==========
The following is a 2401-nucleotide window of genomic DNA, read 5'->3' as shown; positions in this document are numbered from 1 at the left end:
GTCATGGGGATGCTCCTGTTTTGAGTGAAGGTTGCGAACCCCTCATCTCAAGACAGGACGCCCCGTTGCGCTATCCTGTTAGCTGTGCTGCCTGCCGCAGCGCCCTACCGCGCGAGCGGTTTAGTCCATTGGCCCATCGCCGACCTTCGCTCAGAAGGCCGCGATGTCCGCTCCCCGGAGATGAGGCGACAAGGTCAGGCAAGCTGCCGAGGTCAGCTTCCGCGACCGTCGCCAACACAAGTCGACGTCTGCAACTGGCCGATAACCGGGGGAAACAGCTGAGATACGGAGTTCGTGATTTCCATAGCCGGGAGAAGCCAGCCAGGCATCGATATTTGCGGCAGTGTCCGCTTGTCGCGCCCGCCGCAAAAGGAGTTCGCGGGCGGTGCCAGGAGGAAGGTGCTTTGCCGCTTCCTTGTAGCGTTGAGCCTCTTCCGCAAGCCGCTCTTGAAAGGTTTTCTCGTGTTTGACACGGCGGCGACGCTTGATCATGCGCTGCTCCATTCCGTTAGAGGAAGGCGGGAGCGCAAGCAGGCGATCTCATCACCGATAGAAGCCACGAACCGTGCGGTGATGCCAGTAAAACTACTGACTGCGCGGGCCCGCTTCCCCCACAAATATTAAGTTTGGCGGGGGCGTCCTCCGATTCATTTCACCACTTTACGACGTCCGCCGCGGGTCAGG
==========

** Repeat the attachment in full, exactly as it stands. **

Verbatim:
The following is a 2401-nucleotide window of genomic DNA, read 5'->3' as shown; positions in this document are numbered from 1 at the left end:
GTCATGGGGATGCTCCTGTTTTGAGTGAAGGTTGCGAACCCCTCATCTCAAGACAGGACGCCCCGTTGCGCTATCCTGTTAGCTGTGCTGCCTGCCGCAGCGCCCTACCGCGCGAGCGGTTTAGTCCATTGGCCCATCGCCGACCTTCGCTCAGAAGGCCGCGATGTCCGCTCCCCGGAGATGAGGCGACAAGGTCAGGCAAGCTGCCGAGGTCAGCTTCCGCGACCGTCGCCAACACAAGTCGACGTCTGCAACTGGCCGATAACCGGGGGAAACAGCTGAGATACGGAGTTCGTGATTTCCATAGCCGGGAGAAGCCAGCCAGGCATCGATATTTGCGGCAGTGTCCGCTTGTCGCGCCCGCCGCAAAAGGAGTTCGCGGGCGGTGCCAGGAGGAAGGTGCTTTGCCGCTTCCTTGTAGCGTTGAGCCTCTTCCGCAAGCCGCTCTTGAAAGGTTTTCTCGTGTTTGACACGGCGGCGACGCTTGATCATGCGCTGCTCCATTCCGTTAGAGGAAGGCGGGAGCGCAAGCAGGCGATCTCATCACCGATAGAAGCCACGAACCGTGCGGTGATGCCAGTAAAACTACTGACTGCGCGGGCCCGCTTCCCCCACAAATATTAAGTTTGGCGGGGGCGTCCTCCGATTCATTTCACCACTTTACGACGTCCGCCGCGGGTCAGG